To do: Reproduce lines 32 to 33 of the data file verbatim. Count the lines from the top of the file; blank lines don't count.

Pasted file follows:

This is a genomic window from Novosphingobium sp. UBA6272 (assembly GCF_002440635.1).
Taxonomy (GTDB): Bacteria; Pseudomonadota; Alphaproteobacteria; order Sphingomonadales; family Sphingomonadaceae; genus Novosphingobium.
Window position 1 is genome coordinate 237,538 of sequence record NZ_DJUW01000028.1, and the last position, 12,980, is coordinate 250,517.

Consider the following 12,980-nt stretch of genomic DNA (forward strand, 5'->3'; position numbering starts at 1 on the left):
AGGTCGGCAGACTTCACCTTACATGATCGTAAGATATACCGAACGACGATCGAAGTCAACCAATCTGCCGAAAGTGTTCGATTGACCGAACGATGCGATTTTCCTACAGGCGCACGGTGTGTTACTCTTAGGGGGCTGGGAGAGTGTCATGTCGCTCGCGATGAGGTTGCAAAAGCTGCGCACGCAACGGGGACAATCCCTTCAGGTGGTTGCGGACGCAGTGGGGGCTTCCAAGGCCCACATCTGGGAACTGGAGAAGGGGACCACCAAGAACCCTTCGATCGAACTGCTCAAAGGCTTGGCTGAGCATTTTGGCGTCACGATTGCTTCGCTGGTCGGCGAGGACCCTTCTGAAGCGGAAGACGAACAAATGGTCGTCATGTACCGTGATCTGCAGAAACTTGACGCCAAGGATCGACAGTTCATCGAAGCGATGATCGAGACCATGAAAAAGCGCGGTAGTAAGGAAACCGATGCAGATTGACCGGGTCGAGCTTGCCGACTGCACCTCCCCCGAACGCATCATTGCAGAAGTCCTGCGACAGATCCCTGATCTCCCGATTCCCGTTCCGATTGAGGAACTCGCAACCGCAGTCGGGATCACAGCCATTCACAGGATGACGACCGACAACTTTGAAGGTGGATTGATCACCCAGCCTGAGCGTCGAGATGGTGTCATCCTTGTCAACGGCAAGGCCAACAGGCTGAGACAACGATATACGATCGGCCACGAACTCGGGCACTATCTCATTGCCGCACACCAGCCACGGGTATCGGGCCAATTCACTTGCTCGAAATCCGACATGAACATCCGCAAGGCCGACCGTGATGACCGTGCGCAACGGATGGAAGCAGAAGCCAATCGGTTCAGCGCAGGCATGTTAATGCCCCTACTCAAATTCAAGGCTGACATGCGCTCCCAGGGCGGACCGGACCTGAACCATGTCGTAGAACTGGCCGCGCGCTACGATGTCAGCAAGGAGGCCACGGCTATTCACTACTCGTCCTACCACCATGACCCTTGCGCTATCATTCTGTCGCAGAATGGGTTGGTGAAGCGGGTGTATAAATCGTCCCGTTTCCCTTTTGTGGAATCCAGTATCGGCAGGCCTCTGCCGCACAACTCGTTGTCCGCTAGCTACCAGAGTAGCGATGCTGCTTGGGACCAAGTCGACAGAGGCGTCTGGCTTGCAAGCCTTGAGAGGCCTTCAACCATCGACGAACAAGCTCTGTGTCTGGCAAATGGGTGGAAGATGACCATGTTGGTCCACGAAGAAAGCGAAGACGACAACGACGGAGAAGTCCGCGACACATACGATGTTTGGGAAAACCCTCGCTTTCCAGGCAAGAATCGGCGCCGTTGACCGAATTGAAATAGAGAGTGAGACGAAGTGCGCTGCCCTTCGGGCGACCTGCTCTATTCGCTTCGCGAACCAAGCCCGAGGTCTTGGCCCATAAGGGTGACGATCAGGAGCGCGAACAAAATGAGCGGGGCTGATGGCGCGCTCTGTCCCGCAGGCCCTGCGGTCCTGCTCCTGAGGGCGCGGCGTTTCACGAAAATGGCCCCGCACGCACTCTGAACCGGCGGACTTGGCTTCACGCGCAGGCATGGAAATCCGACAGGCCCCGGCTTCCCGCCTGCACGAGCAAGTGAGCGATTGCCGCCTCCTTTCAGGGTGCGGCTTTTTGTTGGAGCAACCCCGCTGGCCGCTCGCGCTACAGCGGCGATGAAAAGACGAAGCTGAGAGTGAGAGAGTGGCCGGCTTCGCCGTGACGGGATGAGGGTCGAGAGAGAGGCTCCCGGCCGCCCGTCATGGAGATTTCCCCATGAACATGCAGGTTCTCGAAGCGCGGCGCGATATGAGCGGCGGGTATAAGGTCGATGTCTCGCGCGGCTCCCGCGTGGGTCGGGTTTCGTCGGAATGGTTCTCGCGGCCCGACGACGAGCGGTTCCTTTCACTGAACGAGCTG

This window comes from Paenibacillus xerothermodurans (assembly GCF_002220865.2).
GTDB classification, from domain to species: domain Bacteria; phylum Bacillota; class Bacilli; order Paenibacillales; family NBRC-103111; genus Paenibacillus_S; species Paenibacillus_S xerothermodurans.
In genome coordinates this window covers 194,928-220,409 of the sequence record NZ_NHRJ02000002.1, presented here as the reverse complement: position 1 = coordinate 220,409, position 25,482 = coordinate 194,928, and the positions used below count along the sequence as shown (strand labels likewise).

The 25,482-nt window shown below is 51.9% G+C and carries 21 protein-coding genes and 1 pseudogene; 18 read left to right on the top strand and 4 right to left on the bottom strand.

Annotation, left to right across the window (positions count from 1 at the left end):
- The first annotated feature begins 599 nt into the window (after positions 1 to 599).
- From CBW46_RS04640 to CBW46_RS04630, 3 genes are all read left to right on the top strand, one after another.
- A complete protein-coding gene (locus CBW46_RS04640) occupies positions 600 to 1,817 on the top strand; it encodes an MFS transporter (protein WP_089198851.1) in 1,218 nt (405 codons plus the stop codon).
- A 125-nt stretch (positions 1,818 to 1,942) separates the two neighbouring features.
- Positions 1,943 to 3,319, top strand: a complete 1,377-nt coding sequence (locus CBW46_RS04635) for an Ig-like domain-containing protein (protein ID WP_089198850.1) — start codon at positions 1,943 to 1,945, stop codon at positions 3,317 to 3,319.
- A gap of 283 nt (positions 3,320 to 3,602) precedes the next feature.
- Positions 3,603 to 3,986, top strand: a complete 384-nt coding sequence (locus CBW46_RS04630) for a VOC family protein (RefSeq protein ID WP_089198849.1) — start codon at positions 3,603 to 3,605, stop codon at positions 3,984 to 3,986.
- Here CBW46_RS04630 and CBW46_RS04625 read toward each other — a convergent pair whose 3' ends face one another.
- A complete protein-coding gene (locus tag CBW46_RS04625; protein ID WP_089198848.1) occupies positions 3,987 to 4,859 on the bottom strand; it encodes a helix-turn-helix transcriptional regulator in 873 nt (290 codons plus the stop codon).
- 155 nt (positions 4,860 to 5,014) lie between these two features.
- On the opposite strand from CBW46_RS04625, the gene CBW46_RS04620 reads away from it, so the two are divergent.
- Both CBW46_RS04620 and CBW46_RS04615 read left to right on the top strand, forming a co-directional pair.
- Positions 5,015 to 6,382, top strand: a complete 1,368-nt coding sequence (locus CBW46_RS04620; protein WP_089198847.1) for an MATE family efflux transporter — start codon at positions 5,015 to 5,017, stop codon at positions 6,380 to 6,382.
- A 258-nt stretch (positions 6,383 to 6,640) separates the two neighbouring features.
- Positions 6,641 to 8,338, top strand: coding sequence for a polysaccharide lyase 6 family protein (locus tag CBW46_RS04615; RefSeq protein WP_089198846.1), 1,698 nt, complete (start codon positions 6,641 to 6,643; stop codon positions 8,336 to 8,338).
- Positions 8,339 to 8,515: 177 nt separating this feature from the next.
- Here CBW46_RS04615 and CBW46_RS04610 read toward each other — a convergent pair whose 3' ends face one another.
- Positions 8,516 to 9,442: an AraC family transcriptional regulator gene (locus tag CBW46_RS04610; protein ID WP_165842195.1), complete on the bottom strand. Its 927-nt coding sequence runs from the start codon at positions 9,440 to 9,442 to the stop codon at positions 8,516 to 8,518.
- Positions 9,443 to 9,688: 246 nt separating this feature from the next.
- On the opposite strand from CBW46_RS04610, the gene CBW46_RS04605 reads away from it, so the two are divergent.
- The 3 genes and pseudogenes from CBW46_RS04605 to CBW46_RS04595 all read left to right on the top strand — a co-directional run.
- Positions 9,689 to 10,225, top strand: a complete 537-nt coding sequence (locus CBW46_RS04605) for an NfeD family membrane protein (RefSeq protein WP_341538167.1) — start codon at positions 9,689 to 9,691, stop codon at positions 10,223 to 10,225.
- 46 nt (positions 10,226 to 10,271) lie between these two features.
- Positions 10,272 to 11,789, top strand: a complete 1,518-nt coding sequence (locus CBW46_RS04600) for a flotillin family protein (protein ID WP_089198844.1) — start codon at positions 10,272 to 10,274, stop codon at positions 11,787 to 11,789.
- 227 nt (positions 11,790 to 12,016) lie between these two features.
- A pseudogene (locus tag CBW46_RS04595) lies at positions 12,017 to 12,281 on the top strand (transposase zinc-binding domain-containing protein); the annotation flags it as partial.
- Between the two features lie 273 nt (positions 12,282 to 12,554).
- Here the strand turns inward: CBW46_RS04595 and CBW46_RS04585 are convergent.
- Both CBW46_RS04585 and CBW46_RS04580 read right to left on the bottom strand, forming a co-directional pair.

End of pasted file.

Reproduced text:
- Positions 9,689 to 10,225, top strand: a complete 537-nt coding sequence (locus CBW46_RS04605) for an NfeD family membrane protein (RefSeq protein WP_341538167.1) — start codon at positions 9,689 to 9,691, stop codon at positions 10,223 to 10,225.
- 46 nt (positions 10,226 to 10,271) lie between these two features.